This is kinda weird. Just as the Hall of Fame Veteran’s Committee has split up its candidates into eras such as “The Golden Era” and “The Expansion Era” the folks who hand out the Ford Frick Award to broadcasters has split up its candidates into eras as well. I dig the names:
- The “High Tide Era” – to be voted on this fall, announced in December at the Winter Meetings and presented during the annual Hall of Fame Awards Presentation in 2014 – will consider candidates whose contributions have come during the regional cable network era, beginning with the mid-1980s through today.
- The “Living Room Era” – to be presented at the Hall of Fame Awards Presentation in 2015 – will consider candidates whose most significant years fell during the mid-1950s through the early 1980s, as the game spread through television and into homes across the country.
- The “Broadcasting Dawn Era” – to be presented at the Hall of Fame Awards Presentation in 2016 – will consider candidates who contributed to the early days of baseball broadcasting, from its origins through the early-1950s.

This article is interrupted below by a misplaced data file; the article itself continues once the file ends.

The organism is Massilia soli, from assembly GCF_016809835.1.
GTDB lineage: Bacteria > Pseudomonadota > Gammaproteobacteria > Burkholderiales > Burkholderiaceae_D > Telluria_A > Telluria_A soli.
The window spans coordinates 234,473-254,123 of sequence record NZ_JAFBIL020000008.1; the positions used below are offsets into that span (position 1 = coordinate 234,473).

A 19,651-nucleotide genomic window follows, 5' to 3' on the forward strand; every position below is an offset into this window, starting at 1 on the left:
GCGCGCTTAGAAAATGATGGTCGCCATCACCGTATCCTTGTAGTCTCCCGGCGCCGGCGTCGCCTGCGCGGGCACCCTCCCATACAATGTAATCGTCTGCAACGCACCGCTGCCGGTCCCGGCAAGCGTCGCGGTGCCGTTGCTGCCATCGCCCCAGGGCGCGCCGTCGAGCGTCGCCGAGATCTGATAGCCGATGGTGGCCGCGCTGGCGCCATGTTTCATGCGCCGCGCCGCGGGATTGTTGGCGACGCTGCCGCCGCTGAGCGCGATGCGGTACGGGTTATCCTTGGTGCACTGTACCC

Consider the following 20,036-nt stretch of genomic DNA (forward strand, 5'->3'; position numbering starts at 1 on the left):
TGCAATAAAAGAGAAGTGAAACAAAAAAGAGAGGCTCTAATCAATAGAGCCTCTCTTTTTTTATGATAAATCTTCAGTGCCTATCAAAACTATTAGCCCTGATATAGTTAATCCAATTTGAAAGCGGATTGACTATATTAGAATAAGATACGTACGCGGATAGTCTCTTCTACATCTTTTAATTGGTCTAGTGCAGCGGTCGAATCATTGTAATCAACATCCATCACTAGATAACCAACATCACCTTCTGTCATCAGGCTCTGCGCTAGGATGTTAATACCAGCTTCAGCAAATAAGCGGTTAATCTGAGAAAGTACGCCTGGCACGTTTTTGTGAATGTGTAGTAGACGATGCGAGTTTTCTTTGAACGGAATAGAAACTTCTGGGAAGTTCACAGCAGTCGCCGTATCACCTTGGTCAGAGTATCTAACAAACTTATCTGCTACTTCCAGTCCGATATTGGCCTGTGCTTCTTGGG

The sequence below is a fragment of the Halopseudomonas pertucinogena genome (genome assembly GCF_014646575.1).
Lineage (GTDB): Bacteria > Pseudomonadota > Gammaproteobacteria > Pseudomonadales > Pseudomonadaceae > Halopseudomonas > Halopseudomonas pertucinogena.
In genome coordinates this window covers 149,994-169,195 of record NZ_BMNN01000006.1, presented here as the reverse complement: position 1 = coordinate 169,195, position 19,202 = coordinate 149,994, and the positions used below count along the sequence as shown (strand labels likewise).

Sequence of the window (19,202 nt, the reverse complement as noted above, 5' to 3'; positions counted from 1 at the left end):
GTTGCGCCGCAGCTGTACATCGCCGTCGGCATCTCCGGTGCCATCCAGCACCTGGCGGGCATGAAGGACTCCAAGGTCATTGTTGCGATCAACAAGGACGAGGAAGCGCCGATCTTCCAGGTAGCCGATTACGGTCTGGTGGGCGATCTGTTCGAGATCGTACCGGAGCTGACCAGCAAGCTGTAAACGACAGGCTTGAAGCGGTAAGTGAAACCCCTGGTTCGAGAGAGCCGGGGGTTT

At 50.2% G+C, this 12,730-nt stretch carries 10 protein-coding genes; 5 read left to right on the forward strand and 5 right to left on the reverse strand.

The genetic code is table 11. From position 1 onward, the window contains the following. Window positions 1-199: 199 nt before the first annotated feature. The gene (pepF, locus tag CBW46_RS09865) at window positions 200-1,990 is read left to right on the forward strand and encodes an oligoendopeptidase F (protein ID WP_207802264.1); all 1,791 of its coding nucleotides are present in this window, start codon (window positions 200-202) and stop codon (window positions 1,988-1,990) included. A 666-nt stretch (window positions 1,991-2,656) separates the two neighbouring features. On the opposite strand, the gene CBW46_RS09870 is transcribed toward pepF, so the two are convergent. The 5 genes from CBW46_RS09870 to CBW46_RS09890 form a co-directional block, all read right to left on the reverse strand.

I watched baseball in the late 70s and early 80s in the basement, but I get what they’re driving at. It’s kind of cute. I picture burnt orange carpeting and a green couch with a laminate coffee table in front of it. On the table is a bologna sandwich and a can of domestic beer. The game features men in tight pants and old school stirrups.
I guess the bigger question is why the Frick Folks feel it’s necessary to go back in time and look for more honorees. Much like the Veteran’s Committee candidates, the past seems pretty well picked over. By going back in time you’re just looking for honorees to justify the process and thus you necessarily lower the standards of induction. Which at one time made sense with the Veterans Committee — there really were certain people overlooked — but all in all it turns into an exercise of obligation than one of honoring folks.